Gravewood High – PC (P)review

Gravewood High – PC (P)review
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Genre: Stealth survival horror
Developer: HeroCraft PC
Publisher: HeroCraft PC
Release Date: October 20th, 2021
Edited by AlexKnight2005

Have you ever wanted to play a stealth-based puzzle platformer with jump scares? If so, have I got a game for you! Gravewood High is all those things and a bit more besides—full of tricks, traps, and the usual spate of Early-access issues.

The first is, of course, incomplete. Really, the only thing I can speak on is the first part of what will eventually be three. You play a Tabula Rasa—you’re welcome (and some might think encouraged) to put any traits you please on our Player. The game won’t be giving you many hints.

There are three major characters for this particular game: Erin, the Mission Control girl on the radio. She is brilliant at telling you everything you already know, sometimes several times. Sometimes I wonder what her relationship is with reality as it’s presented in the game. My guess? It was a particularly acrimonious divorce. At least she plays to the trope. The occasional nugget turns up, though, so not a total loss.

Next, we have the teacher, the appropriately named Mr. (Hadden) Hyde. This guy reminds me a lot of the Xenomorph, Freddie, Jason, and Mr. Meyers rolled into one and handed a flashlight. Avoid at all costs. If you’re super-lucky, you might not see much of him. You’re not that good. I certainly wasn’t. Not only that, dude’s fast. You’ll learn to hide quickly.

Our third character isn’t a person but a place: The school itself. It’s large, creepy, and full of tricks, traps, and wonky architectural decisions. Not that that’s necessarily a Bad Thing. It’ll help you in some places and hinder you in others. That said, there was one thing about it that I found supremely annoying (Not Erin-style). Every time you lift a gate in the school, you have to go to the other side to proceed. Unfortunately, when it comes back down (and it will), hopefully, you can’t go back with you on the other side. It’s called “sawtoothing.” It’s intended to control pacing in the game, pushing you along in the level. For an inveterate explorer like me, it’s frustrating. Your mileage may vary, of course. Some people don’t like spending twelve hours in an area making sure they haven’t missed anything. I’ve been known to do that.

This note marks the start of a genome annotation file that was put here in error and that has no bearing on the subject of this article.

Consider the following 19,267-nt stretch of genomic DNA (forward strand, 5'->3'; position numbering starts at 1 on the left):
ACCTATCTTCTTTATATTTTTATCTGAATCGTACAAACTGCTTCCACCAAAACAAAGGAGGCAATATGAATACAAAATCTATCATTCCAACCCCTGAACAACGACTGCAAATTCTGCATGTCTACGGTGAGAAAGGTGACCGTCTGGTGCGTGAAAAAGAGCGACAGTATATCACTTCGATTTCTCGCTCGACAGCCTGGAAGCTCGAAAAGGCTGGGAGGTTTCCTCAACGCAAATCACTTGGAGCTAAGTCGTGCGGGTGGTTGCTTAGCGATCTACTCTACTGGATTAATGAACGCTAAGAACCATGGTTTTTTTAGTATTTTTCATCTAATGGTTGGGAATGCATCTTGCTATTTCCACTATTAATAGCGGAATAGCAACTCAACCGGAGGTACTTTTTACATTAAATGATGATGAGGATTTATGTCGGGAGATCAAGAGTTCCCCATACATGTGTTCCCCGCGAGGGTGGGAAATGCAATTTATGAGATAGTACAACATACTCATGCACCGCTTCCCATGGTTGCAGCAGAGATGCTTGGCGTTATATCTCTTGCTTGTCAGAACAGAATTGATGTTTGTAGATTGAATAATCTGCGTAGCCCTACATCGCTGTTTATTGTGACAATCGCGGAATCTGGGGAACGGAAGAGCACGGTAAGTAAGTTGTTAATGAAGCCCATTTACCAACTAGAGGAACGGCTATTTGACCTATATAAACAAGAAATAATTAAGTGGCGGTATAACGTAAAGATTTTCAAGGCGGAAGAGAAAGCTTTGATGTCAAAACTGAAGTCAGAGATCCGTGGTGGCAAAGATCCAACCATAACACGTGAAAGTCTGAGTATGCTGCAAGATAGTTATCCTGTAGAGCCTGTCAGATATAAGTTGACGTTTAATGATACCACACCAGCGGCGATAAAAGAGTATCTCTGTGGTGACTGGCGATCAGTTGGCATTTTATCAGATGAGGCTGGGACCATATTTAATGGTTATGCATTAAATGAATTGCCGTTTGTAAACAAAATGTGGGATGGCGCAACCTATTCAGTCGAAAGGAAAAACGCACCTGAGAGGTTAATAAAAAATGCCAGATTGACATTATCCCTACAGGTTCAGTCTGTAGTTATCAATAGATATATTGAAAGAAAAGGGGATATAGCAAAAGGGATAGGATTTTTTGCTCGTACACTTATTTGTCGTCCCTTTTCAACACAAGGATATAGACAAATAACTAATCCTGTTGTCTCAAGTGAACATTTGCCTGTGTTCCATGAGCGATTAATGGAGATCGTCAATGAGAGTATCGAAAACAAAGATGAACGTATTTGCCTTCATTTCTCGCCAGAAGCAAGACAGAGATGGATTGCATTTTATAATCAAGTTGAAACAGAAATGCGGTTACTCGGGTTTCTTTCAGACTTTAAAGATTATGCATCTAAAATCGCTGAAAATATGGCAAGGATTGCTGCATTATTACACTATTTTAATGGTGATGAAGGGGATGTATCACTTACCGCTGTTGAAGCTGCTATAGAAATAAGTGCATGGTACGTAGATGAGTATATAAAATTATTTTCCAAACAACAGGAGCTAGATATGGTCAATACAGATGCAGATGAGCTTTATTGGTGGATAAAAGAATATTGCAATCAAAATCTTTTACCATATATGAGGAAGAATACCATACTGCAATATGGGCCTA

The school itself is well-done for the nature of the game and the stylization of the game. Things at odd angles, weird bits, and bobs here and there are puzzles built into the structure. Other things that aren’t particularly necessary may be used to make your life a tiny bit easier. Later on, you’ll be able to destroy bits of the structure, and in some cases, you’ll have to just proceed. When shot, some of those things may even change into other things you can use to get around or solve puzzles.

Each time you die, some of the objects in the area change locations—Never quite the same thing twice. There’s a very light “rogue lite” sort of thing going on. Your limited inventory stays in place, but bits of puzzles and artifacts won’t be where they were before. Occasionally, they’ll even turn up much too close to Mr. Hyde. Ouch.

Turning to the sound department, what there is of the voice work is well-done. Musically, it’s nice but not brilliant. The occasional grunts and squeaks enhance the already solid visual and gameplay. Nothing in there jumps out and grabs you before burrowing into your brain. The footstep sounds, on the other hand…

Technologically, it’s better than what I consider par for an Early Access title. The controls are clean and precise with the controller, the ever-popular mouse, and the keyboard. It’s light on resources and easily runs on 5+-year-old hardware with a mere 4GB of RAM. It runs like a dream on my 6GB GeForce RTX 2060 and 32GB of RAM. A creepy dream about solving puzzles in an ever-changing high school while trying to avoid a pursuing enemy.

So, for the Ultimate Question: Is it good? Honestly? I have to say that it is. I’ve heard that one before from other devs; while some have delivered, most have not. At three hours and change, it’s a bit short, but they’ve promised two more complete “levels,” with as much as ten hours of additional content going forward. These folks have a clear vision of what they want to do, with a level of detail that leads me to believe they have a plan. Even if they fail to deliver, the game stands as a potentially complete experience as-is. If you liked other games in this particular slice of the industry, then you’ll like Gravewood High. However, I recommend avoiding it if you have a weak constitution.